Peacechick Mary said...

I was against military action in the beginning and definitely not against Iraq. When I awoke in the night to find that the "shock and awe" horror was happening, I went to bed and cried. I kept thinking of all the little children who were awakened and terrorized by the bombs. I thought of the parents filled with fear, yet being calm for their children's sake. I take this war as a personal insult to me, my country and my world. I have to work very hard to keep mental balance as it is very painful to know what is happening. Glad you are another fine person in the Million Blog group. We can make a difference.

robin andrea said...

When we get back to blogging regularly, we will join the 1 Million Blogs for Peace.

I am embarrassed to admit that when the war started I was indifferent. I didn't know what was true, and didn't feel ready to sign on either way. After a very short time, though, I began to see how we were lied into the war. By the time Bush stood beneath his "Mission Accomplished" sign I knew we were in the midst of a disaster. His theatrics were appalling, and the war has been a prop for him ever since. It is simply an outrage and a nightmare that this has been going on for 4 years.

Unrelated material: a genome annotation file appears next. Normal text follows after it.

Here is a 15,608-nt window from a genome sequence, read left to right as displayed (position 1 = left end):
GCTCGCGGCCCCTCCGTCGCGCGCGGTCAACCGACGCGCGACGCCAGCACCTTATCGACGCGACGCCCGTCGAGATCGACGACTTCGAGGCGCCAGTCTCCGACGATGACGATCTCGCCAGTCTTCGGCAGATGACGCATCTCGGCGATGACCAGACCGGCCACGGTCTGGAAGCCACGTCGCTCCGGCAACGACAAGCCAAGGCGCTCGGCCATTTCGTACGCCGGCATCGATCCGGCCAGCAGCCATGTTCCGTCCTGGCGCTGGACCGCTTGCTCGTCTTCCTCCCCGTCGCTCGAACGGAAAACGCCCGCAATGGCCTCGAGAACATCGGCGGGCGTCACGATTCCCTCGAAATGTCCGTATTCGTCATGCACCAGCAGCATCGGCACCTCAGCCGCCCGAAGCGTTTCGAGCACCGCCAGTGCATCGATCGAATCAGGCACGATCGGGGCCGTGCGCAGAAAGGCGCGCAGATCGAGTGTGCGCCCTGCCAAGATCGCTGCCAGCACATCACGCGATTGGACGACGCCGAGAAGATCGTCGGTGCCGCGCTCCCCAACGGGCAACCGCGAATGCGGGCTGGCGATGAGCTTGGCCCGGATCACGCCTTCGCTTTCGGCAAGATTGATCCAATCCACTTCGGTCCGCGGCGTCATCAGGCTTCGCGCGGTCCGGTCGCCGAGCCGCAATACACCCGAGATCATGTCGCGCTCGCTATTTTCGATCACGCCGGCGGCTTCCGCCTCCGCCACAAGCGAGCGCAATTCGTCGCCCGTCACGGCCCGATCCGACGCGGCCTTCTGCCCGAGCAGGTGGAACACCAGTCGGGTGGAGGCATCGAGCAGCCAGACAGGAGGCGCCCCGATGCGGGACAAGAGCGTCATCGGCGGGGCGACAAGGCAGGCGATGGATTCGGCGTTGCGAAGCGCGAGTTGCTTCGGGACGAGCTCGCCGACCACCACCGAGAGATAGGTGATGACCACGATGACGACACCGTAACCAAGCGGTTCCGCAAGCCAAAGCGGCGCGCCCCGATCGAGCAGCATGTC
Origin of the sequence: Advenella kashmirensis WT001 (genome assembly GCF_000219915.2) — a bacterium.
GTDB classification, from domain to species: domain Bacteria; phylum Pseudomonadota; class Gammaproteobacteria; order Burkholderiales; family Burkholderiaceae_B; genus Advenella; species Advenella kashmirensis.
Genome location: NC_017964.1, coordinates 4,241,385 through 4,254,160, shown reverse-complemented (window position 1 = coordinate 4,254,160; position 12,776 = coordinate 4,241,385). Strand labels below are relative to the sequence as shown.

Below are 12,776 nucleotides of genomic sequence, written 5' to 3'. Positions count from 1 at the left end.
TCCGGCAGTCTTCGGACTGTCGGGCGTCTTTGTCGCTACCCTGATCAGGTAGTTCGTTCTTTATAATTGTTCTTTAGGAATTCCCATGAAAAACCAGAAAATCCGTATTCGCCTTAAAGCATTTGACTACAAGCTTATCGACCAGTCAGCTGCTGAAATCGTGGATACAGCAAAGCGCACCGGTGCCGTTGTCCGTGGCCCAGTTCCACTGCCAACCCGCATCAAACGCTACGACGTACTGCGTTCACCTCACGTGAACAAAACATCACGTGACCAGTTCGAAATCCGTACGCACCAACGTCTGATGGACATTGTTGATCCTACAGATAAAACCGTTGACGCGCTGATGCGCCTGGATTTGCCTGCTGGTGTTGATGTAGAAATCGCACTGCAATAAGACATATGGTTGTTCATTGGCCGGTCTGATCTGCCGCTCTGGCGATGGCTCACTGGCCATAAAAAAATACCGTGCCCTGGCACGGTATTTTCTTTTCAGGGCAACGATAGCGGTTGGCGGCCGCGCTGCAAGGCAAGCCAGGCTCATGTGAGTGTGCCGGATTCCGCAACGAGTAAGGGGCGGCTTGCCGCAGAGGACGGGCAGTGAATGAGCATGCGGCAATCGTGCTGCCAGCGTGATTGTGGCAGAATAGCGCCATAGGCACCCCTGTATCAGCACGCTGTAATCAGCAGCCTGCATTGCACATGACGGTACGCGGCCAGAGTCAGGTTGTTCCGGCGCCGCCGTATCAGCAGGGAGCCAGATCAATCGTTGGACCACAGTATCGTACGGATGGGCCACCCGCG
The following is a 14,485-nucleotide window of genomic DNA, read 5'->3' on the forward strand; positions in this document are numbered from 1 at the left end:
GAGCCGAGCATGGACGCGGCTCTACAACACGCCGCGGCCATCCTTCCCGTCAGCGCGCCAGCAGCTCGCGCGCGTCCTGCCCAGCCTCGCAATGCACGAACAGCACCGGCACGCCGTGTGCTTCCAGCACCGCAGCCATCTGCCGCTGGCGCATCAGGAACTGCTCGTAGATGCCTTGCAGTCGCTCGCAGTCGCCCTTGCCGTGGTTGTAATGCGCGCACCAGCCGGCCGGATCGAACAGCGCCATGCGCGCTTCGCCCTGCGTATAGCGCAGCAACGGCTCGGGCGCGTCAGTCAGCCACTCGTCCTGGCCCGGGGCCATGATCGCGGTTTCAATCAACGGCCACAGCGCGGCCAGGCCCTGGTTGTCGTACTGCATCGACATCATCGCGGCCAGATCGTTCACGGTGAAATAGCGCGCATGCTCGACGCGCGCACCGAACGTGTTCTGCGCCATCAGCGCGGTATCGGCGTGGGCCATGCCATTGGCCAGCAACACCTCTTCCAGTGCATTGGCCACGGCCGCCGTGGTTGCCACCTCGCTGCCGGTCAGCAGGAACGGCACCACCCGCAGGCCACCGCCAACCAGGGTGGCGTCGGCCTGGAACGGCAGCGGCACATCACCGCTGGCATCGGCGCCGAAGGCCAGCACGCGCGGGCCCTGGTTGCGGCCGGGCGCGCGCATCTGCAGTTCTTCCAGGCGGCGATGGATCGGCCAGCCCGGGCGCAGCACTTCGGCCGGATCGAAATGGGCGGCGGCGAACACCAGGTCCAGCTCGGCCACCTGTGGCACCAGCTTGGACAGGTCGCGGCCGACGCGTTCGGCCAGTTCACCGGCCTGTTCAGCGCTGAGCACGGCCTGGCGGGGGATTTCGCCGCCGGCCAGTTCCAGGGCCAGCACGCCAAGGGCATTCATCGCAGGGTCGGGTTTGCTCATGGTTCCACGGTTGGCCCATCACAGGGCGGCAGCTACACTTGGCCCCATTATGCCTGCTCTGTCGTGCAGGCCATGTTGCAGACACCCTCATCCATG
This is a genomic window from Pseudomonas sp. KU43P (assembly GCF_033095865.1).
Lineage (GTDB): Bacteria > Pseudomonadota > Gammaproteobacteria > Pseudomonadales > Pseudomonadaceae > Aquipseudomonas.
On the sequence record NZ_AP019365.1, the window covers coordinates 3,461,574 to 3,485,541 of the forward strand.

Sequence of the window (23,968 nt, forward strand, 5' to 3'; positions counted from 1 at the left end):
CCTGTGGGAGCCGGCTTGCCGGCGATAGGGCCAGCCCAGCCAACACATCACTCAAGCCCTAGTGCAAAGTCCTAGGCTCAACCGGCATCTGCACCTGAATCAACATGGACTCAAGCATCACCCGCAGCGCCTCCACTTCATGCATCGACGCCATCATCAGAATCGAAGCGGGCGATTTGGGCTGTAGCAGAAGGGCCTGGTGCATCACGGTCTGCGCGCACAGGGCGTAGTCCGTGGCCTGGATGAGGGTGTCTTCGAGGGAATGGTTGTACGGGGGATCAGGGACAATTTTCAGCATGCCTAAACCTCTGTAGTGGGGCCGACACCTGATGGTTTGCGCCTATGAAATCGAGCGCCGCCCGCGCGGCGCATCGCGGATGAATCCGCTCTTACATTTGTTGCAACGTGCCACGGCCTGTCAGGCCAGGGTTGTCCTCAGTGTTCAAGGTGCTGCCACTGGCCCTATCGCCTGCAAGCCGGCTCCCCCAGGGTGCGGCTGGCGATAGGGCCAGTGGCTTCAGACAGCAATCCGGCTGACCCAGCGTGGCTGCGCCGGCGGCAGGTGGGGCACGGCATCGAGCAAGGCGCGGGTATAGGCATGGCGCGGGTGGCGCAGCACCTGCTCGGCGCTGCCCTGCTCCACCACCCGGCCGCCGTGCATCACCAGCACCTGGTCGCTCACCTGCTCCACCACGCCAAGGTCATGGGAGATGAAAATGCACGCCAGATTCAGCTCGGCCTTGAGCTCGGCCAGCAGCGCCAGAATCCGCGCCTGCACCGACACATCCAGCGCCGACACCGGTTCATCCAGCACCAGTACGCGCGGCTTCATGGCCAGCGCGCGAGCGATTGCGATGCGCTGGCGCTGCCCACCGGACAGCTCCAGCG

Kvatch said...

If you were against it, why were you against it?

Easy... At the time the administration's refusal to consider the UN weapons inspectors opinion that there were, in fact, no WMDs and thus no justification for an unprovoked, unilateral attack. In addition, the certain knowledge that we'd spend at least half-a-trillion on this folly before the end.

pekka said...

When the war actually started, I, among countless of millions of your friends around the world, literally screamed - Oh no, what the hell are you doing!

I guess, I was hoping against the hope, that this president, who so obviously was hell bent to get his war in Iraq, could somehow be stopped by the good advice he got from the world leader and the UN and by finally realizing himself how counter productive it would be to your intrests. At the time, my personal opinion of this president was, that he was not perhaps very knowledgeable about cultures other than his, if even that, but the extent of his lack of knowledge still took me by suprise. Also, my previous dislike about him and his administration has turned into revulsion.